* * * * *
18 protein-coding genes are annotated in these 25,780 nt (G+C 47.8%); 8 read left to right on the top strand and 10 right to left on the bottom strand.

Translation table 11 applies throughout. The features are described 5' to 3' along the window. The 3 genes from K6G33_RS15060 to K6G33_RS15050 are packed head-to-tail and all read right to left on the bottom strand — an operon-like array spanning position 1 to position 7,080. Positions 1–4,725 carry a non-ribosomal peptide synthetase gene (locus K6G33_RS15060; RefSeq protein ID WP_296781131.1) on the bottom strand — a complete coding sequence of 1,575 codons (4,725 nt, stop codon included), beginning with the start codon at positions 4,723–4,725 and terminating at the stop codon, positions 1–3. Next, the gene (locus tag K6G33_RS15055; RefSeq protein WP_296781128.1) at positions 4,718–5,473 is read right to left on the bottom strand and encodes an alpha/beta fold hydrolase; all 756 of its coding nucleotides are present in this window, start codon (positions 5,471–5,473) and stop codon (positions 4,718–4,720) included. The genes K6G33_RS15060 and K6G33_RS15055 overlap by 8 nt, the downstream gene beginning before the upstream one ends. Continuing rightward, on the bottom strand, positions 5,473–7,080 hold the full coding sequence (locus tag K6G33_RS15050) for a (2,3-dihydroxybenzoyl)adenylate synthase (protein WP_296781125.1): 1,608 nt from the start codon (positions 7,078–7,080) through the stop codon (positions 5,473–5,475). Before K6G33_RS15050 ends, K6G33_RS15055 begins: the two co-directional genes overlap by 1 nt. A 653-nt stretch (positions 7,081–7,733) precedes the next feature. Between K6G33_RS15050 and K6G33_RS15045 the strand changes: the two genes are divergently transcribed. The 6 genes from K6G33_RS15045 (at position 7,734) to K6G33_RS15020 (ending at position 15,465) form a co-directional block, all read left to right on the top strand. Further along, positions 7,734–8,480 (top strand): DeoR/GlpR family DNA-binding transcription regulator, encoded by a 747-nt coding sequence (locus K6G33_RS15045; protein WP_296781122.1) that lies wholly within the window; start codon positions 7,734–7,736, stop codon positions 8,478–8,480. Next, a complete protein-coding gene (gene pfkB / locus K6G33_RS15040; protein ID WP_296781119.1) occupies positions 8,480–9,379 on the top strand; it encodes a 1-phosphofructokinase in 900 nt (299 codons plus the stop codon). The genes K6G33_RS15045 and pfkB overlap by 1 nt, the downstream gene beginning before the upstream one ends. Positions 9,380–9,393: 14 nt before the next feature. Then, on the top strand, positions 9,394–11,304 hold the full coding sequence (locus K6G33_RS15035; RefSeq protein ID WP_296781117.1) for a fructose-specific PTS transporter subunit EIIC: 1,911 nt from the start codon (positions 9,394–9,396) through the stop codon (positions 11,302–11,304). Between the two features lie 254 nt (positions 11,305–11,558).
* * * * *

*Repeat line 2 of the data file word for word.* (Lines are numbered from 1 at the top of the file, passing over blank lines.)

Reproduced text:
Translation table 11 applies throughout. The features are described 5' to 3' along the window. The 3 genes from K6G33_RS15060 to K6G33_RS15050 are packed head-to-tail and all read right to left on the bottom strand — an operon-like array spanning position 1 to position 7,080. Positions 1–4,725 carry a non-ribosomal peptide synthetase gene (locus K6G33_RS15060; RefSeq protein ID WP_296781131.1) on the bottom strand — a complete coding sequence of 1,575 codons (4,725 nt, stop codon included), beginning with the start codon at positions 4,723–4,725 and terminating at the stop codon, positions 1–3. Next, the gene (locus tag K6G33_RS15055; RefSeq protein WP_296781128.1) at positions 4,718–5,473 is read right to left on the bottom strand and encodes an alpha/beta fold hydrolase; all 756 of its coding nucleotides are present in this window, start codon (positions 5,471–5,473) and stop codon (positions 4,718–4,720) included. The genes K6G33_RS15060 and K6G33_RS15055 overlap by 8 nt, the downstream gene beginning before the upstream one ends. Continuing rightward, on the bottom strand, positions 5,473–7,080 hold the full coding sequence (locus tag K6G33_RS15050) for a (2,3-dihydroxybenzoyl)adenylate synthase (protein WP_296781125.1): 1,608 nt from the start codon (positions 7,078–7,080) through the stop codon (positions 5,473–5,475). Before K6G33_RS15050 ends, K6G33_RS15055 begins: the two co-directional genes overlap by 1 nt. A 653-nt stretch (positions 7,081–7,733) precedes the next feature. Between K6G33_RS15050 and K6G33_RS15045 the strand changes: the two genes are divergently transcribed. The 6 genes from K6G33_RS15045 (at position 7,734) to K6G33_RS15020 (ending at position 15,465) form a co-directional block, all read left to right on the top strand. Further along, positions 7,734–8,480 (top strand): DeoR/GlpR family DNA-binding transcription regulator, encoded by a 747-nt coding sequence (locus K6G33_RS15045; protein WP_296781122.1) that lies wholly within the window; start codon positions 7,734–7,736, stop codon positions 8,478–8,480. Next, a complete protein-coding gene (gene pfkB / locus K6G33_RS15040; protein ID WP_296781119.1) occupies positions 8,480–9,379 on the top strand; it encodes a 1-phosphofructokinase in 900 nt (299 codons plus the stop codon). The genes K6G33_RS15045 and pfkB overlap by 1 nt, the downstream gene beginning before the upstream one ends. Positions 9,380–9,393: 14 nt before the next feature. Then, on the top strand, positions 9,394–11,304 hold the full coding sequence (locus K6G33_RS15035; RefSeq protein ID WP_296781117.1) for a fructose-specific PTS transporter subunit EIIC: 1,911 nt from the start codon (positions 9,394–9,396) through the stop codon (positions 11,302–11,304). Between the two features lie 254 nt (positions 11,305–11,558).